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NEW YORK -- With all of the drama surrounding the Williams sisters, from the resurgence of Serena to the strange, debilitating illness that forced Venus to withdraw here, it's easy for the rest of the women's tennis field to feel overshadowed at the U.S. Open.
But the Williamses are not the only ones who have been through turmoil lately. Ana Ivanovic, the No. 16 seed who will face Serena Williams in the fourth round Monday, has had her own share of misfortune, as well as triumph.
There was the loss of her grandfather, Milovan Ivanovic, who died the weekend before the Open began. And the apparent reconciliation with Australian golfer Adam Scott, who was seen in the player's box for Ivanovic's opening-round match last Tuesday. "We're just happy," she told The Associated Press last week.
Through it all, there has been the seeming return of Ivanovic's stellar tennis game. She has reached the fourth round here after beating top American prospect Sloane Stephens on Saturday night, marking the Serbian's best performance in a Grand Slam in 2011 after first-round exits at the Australian and French Opens and a third-round departure at Wimbledon.
The player who was ranked No. 1 in the world after winning the French Open as a 20-year-old in 2008 may not have vaulted back to the top just yet. But at least Ivanovic, ranked 19th, appears on her way again.
"Well, I think with all the work I've done, you do gain confidence," Ivanovic, 23, said after beating Stephens 6-3, 6-4 in Arthur Ashe Stadium on Saturday. "Obviously when you win, you have more confidence, you enjoy competing much more. That's something that I gain back. … It makes a big difference because you don't doubt so much when you step on the court and you can play a lot freer."
In her rise to No. 1 in 2008, Ivanovic captivated as much with her appearances as her on-court performances. What followed was a mystifying rapid plummet; at her lowest, Ivanovic's ranking dropped below 60 in the summer of 2010.
"For me, it was one of the strangest things because she won the French Open playing so well, became No. 1 in the world, and I don't know if it was the weight of the pressure, the expectations of now being at that level," said 15-year pro and two-time doubles Grand Slam champion Mary Joe Fernandez, now a tennis commentator. "Majors have been tough for her. So for her already to come through this far, I think that's already going to give her a big boost and belief.
"There's no reason why she shouldn't be in the top 10. She's got the ingredients.''
Part of the credit for bringing those pieces back together goes to new coach Nigel Sears, the former head of women's coaching for the British Lawn Tennis Association who became Ivanovic's coach in July. Sears has worked on Ivanovic's powerful forehand and serve.
"He has helped me a lot," Ivanovic said. "I think our relationship, it's really good. I can pick up things fast from his coaching. We have the same views, and that's very important as well, because then you can absorb things better.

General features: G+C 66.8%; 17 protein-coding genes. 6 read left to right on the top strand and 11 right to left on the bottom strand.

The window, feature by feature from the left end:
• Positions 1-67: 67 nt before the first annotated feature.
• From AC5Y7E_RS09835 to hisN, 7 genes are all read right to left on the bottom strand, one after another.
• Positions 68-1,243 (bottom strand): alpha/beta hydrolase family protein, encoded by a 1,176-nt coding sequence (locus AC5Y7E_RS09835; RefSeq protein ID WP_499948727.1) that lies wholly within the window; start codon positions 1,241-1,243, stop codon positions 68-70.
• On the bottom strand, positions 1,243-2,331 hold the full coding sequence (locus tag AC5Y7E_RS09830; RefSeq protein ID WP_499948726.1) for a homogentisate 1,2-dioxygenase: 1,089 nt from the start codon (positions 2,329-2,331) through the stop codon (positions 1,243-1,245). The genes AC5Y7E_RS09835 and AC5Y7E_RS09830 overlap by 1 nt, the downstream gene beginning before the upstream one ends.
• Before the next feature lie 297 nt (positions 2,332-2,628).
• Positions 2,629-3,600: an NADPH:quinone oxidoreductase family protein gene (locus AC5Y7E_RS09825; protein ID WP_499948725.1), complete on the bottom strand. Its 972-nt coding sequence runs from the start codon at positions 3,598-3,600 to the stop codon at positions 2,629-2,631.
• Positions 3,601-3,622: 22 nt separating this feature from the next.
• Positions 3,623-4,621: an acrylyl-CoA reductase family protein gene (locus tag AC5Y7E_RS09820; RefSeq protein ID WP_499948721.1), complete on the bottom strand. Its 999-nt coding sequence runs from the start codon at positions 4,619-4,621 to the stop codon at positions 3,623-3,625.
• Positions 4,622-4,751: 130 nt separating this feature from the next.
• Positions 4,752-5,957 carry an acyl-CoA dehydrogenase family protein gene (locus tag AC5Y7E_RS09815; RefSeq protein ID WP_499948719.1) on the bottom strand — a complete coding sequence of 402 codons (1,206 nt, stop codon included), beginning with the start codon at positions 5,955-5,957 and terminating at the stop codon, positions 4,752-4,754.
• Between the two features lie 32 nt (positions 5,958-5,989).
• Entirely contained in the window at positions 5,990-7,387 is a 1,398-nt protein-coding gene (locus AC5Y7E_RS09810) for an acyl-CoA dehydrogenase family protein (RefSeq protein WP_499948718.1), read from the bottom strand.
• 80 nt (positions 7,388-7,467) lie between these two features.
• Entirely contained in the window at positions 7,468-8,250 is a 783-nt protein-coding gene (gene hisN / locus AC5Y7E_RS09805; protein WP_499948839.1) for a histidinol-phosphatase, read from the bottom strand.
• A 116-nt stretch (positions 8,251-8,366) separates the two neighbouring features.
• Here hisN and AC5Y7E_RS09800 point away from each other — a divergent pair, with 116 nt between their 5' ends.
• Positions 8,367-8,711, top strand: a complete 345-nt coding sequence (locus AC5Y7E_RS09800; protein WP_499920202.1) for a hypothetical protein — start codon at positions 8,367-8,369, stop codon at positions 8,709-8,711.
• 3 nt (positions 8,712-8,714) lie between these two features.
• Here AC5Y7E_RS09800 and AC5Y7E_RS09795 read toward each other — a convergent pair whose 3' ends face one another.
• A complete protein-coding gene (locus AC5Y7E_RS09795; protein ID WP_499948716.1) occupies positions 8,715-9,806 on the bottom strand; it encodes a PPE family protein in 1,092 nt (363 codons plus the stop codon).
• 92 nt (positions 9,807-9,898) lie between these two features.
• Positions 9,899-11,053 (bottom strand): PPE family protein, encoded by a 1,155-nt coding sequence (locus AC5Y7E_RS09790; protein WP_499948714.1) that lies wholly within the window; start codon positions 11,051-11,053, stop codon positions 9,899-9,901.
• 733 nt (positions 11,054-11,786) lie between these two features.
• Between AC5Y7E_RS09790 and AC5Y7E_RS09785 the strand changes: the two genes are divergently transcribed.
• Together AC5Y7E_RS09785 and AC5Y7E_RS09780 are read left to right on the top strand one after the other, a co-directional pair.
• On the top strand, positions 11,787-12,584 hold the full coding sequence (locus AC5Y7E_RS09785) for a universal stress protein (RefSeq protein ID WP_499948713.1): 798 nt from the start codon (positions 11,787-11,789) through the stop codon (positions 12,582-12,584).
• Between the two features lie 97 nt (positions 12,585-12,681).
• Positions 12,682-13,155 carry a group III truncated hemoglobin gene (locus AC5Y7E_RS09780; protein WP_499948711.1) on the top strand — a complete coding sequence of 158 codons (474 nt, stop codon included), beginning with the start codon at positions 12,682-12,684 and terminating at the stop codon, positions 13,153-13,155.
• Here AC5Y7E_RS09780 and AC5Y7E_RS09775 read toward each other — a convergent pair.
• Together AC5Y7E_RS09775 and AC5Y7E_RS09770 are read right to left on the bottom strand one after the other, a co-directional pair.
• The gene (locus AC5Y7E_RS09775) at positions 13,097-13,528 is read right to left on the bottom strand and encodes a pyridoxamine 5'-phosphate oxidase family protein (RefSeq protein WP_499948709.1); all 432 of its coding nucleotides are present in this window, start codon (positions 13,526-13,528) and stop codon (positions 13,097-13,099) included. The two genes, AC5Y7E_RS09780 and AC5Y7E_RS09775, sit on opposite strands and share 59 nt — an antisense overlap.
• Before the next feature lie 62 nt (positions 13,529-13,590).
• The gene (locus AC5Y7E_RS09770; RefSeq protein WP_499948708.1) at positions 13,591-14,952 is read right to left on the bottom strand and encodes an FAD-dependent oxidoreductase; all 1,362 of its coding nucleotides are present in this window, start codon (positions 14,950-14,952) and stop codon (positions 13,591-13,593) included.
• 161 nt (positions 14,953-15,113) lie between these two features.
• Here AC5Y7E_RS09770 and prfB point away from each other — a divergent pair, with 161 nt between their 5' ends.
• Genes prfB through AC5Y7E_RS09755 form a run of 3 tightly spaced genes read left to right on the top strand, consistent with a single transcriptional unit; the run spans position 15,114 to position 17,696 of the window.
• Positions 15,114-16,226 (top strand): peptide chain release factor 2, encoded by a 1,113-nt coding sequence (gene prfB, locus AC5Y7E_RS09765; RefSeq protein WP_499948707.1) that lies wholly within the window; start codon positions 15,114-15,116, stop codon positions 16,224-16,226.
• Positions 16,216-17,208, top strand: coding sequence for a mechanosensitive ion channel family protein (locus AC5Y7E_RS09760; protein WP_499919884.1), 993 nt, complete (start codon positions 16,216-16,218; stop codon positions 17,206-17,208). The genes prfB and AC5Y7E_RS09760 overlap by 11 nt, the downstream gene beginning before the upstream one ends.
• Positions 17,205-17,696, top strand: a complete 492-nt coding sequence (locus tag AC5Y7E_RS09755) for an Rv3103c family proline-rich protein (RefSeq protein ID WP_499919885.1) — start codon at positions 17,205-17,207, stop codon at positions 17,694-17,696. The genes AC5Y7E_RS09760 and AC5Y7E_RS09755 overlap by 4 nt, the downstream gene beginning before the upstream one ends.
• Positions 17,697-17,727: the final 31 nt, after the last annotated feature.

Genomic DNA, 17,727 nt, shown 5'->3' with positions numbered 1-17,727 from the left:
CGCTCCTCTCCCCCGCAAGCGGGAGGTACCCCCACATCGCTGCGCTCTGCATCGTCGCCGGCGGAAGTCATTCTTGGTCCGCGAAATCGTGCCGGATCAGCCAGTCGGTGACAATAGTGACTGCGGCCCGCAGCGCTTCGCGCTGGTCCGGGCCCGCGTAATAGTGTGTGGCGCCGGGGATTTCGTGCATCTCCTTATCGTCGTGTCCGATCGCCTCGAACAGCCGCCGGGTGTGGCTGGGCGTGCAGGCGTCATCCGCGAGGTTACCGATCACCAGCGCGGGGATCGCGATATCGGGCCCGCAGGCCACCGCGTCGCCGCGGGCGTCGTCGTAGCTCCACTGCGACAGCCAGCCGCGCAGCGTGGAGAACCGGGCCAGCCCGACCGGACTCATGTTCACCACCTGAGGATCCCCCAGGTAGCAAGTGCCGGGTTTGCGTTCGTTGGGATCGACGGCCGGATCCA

"We have big goals and we look at the big picture. But the results are already there, which is very encouraging."
Ivanovic also has not been severely tested at the Open thus far. She beat Ksenia Pervak of Russia 6-4, 6-2 in the first round and had a second-round walkover against Petra Cetkovska of the Czech Republic, who beat her in the third round at Wimbledon. Ivanovic then took advantage of a young Stephens, 18, who was so overwhelmed to play in Ashe Stadium for the first time that she battled nerves as much as her opponent.
But the path ahead can't be any more difficult for Ivanovic now. She faces Williams in Ashe Stadium on Monday. Williams has not surrendered a set through the first three rounds. She has lost just 10 games overall.
"When you play Serena, Serena controls the match," Fernandez said. "It's up to Serena. If she continues to play the way she's playing, I don't think anybody can beat her. But for Ana, it's going to be key to serve well. She's going to have to serve well to be in it."
For her part, Williams knows Ivanovic is improved from earlier in the season.
"Well, she's playing well," Williams said. "She's incredibly fit right now. She was No. 1, right, at one point, so …"
So Ivanovic is not a player to be taken lightly at this moment.
Still, Ivanovic knows what's coming. But if she is intimidated, it doesn't show.
"It's exciting, at least for me," Ivanovic said. "I think she [Serena Williams] is the hottest player out there at the moment. She's been playing so well lately. It is going to be a good challenge.
"I know I can give her a tough match. She beat me in the past, but maybe I can go for revenge on Monday."
Ivanovic has nothing to lose. Even if she doesn't beat Williams, she already knows she's on her way back to the upper echelon of women's tennis.